Location: NishiGinza Chance Center near the Ginza Station Exit C7. (Sanrio World Location) | Opening Hours: 11 am – 9 pm
If you are not already familiar with Japanese beauty, Shiseido is one name you should remember. Shiseido is the largest cosmetics company in Japan that originated in Ginza since 1872. Not to be confused with hundreds of other Shiseido shops in Tokyo (or Ginza), Shiseido the Ginza is the brand’s flagship store, located where the company started.
Shiseido the Ginza is more than just a cosmetics store. While it offers a wide variety of cosmetics on the first floor, it also houses a skin care spa, as well as a hair and make-up salon on the second floor.
While at it, visit the Shiseido Gallery, located in the basement level of the Shiseido building. Shiseido Gallery is claimed to be the oldest art galleries in Tokyo operating to date, exhibiting contemporary arts. Shiseido also offers a cafe – Shiseido The Tables, and a restaurant – Shiseido Parlour.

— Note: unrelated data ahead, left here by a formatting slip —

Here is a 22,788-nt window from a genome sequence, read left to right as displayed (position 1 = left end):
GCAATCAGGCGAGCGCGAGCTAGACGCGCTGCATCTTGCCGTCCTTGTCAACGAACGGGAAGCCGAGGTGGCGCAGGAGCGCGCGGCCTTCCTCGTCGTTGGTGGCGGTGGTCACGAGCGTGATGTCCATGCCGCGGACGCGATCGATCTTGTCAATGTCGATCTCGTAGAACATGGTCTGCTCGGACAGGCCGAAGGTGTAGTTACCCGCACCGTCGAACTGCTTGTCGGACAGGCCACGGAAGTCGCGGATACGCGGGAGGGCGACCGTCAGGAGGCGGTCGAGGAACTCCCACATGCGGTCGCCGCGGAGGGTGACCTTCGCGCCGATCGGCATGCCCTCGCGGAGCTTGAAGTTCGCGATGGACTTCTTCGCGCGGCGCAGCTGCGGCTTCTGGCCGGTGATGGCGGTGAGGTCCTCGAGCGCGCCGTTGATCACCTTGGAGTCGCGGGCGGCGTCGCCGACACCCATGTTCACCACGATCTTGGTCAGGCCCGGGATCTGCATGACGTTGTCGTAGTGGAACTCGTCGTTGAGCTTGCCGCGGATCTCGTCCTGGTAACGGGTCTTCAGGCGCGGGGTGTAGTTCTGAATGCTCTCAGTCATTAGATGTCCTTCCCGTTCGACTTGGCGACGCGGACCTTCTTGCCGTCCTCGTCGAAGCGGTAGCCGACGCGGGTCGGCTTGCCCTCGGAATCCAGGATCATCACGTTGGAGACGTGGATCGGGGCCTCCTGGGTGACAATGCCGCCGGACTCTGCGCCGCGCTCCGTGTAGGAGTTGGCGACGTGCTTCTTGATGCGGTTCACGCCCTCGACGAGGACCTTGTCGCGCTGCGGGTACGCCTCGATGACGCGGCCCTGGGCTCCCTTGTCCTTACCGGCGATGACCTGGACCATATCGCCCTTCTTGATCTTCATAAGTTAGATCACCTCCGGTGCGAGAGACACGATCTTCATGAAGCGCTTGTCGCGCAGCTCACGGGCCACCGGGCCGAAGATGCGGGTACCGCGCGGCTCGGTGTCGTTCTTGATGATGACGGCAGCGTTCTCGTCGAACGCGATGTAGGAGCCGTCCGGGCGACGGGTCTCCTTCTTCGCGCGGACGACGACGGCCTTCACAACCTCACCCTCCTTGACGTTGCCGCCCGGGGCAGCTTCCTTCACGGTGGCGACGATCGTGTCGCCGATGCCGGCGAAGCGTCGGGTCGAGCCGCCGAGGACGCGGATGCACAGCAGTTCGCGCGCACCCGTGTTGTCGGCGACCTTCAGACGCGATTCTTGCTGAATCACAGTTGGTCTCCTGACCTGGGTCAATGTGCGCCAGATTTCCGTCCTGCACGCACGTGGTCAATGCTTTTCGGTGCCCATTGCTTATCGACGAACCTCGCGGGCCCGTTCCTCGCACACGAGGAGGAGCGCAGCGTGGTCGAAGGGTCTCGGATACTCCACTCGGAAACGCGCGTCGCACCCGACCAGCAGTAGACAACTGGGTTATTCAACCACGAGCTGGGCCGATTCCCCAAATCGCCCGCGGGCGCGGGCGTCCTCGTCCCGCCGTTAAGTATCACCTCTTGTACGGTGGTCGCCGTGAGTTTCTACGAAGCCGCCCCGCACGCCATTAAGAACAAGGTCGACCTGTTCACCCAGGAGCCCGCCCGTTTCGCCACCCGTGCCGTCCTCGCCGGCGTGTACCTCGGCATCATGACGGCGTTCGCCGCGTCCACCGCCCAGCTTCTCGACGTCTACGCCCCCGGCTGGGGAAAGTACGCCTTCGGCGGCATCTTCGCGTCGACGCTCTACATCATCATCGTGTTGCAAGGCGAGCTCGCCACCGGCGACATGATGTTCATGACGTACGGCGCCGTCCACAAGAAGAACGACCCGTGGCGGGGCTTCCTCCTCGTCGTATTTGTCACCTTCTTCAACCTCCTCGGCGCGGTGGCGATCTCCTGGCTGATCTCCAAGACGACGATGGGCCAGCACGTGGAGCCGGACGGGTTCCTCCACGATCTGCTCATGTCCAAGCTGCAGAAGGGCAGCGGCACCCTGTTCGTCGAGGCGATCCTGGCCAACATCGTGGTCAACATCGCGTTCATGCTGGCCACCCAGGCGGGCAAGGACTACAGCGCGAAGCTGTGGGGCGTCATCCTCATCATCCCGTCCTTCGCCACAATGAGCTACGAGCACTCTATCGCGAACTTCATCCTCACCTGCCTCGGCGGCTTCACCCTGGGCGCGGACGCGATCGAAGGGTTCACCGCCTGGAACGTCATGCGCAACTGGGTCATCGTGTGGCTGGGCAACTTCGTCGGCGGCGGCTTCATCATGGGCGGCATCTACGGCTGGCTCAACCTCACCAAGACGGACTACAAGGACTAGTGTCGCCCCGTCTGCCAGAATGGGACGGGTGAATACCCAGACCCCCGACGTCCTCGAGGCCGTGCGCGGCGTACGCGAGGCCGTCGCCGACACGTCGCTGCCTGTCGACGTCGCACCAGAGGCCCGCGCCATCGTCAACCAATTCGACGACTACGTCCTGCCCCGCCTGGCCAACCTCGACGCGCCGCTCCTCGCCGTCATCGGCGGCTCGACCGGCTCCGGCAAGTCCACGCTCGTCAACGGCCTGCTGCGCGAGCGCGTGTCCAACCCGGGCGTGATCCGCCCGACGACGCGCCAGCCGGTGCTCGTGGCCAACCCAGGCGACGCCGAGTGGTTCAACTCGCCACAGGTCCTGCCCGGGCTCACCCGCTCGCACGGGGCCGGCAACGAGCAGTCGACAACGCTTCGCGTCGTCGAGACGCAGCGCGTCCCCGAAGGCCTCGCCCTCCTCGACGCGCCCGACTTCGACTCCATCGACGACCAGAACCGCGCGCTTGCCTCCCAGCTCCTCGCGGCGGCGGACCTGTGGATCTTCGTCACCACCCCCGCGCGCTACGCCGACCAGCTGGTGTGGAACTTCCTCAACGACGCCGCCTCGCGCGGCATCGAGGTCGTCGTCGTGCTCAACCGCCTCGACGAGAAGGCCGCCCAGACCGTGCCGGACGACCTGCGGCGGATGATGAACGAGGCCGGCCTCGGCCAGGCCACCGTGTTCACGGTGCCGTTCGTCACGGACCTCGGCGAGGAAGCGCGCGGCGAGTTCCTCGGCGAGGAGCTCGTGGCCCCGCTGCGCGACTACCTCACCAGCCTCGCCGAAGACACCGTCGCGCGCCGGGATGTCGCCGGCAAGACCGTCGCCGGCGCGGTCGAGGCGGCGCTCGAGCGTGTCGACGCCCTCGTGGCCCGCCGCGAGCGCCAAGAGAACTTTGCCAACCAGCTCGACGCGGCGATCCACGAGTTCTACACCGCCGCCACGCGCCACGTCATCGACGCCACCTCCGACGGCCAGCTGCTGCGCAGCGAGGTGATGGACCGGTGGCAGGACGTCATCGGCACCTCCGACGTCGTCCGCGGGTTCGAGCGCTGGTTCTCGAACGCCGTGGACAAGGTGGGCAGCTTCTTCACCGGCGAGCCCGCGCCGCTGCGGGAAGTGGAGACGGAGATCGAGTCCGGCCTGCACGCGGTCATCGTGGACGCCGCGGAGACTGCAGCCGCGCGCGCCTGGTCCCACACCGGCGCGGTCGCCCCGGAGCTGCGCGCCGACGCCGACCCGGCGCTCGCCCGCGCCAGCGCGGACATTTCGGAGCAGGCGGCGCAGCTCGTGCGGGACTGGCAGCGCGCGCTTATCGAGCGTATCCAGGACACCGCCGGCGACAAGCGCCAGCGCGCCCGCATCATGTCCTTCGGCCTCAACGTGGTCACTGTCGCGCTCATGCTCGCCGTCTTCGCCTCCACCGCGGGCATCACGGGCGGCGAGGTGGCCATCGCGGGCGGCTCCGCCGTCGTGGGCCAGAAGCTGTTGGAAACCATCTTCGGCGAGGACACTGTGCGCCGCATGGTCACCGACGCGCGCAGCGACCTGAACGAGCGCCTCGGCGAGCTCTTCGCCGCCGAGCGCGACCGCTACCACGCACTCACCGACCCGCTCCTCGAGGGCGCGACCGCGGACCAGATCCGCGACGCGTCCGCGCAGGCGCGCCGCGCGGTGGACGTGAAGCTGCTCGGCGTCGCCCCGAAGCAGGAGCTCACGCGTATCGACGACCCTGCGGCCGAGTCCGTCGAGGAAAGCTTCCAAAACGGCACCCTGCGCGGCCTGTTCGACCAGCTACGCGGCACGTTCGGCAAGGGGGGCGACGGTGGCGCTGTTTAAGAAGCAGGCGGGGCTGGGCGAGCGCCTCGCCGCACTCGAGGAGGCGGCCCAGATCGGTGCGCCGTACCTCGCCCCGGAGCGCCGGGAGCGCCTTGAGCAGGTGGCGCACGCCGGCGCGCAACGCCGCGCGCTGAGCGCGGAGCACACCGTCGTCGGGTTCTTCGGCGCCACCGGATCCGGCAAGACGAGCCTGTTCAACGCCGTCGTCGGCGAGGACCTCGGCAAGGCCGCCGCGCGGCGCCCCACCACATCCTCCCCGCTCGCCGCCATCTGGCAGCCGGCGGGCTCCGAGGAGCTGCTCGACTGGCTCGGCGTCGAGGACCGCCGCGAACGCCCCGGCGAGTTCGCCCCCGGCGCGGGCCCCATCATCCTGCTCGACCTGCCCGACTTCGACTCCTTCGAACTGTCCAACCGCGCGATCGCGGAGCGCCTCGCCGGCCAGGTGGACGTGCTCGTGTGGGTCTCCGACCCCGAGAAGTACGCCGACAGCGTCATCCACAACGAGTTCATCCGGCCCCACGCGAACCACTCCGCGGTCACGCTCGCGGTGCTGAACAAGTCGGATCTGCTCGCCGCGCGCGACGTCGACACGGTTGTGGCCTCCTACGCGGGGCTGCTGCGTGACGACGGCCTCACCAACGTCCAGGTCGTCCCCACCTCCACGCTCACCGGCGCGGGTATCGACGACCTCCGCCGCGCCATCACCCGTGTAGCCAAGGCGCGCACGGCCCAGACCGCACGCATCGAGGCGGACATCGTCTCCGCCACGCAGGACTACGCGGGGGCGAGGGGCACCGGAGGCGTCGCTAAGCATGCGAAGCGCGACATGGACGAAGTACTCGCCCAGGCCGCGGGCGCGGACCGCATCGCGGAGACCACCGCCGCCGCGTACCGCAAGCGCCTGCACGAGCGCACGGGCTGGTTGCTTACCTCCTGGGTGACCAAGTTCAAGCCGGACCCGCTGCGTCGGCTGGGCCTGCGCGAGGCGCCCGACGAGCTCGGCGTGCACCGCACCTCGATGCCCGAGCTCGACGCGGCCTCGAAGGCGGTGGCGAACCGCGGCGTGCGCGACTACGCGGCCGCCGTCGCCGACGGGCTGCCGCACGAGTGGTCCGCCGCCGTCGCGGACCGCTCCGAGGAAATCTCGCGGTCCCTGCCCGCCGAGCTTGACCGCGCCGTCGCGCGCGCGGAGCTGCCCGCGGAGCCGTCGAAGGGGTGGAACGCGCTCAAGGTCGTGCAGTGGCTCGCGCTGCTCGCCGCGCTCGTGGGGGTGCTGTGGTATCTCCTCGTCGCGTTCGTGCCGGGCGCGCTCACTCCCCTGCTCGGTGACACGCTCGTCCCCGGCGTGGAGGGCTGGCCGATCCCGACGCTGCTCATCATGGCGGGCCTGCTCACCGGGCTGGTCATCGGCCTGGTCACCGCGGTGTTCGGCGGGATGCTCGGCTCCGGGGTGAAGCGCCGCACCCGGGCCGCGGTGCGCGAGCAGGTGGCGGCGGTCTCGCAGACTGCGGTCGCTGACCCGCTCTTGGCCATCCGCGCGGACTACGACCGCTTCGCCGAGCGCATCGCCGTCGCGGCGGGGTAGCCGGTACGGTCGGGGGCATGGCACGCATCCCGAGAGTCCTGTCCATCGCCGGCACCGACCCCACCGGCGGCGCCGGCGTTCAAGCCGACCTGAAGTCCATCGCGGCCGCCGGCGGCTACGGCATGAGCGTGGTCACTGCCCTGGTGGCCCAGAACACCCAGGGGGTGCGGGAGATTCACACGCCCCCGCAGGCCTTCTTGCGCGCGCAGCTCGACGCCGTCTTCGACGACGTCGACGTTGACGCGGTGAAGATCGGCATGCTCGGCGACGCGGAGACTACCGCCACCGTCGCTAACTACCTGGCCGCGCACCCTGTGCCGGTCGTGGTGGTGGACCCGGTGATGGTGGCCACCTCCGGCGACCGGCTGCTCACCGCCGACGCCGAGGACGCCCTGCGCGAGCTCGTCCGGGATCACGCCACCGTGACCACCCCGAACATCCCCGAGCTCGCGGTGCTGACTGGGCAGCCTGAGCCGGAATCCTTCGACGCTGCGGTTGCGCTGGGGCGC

Where to Eat in Ginza
Dior Café by Pierre Hermé is one of a few locations in the world you can experience gourmet French desserts in the atmosphere of House of Dior.
Even though I loved the energy of the Ginza street, after a half-day shopping and excursion, I wanted a peaceful rest away from the hustle and bustle of the city. I couldn’t think of any other “Ginza way” to have a small bite of sweetness in the afternoon and rest my feet.
Each menu is a piece of art, beautifully presented in the Dior tableware. Without a doubt, the desserts and service at this luxury cafe are superb. As expected, it comes with the steep price tag plus 13% service charge. However, it is a perfect place to celebrate special occasions or have a taste of a high-class life in Ginza.
By the way, make sure to check out the fancy restroom. It is a trippy experience to find yourself surrounded by mirrors while taking care of your business. Take a deep breath and stay calm even if you can’t find the way to open the door for a second (like I did!).
Location: House of Dior Ginza Six 4F, near the Ginza Station Exit A4. (Dior Cafe Location) | Opening Hours: 10:30 am – 8:30 pm
Katsuzen | Michelin-starred Tonkatsu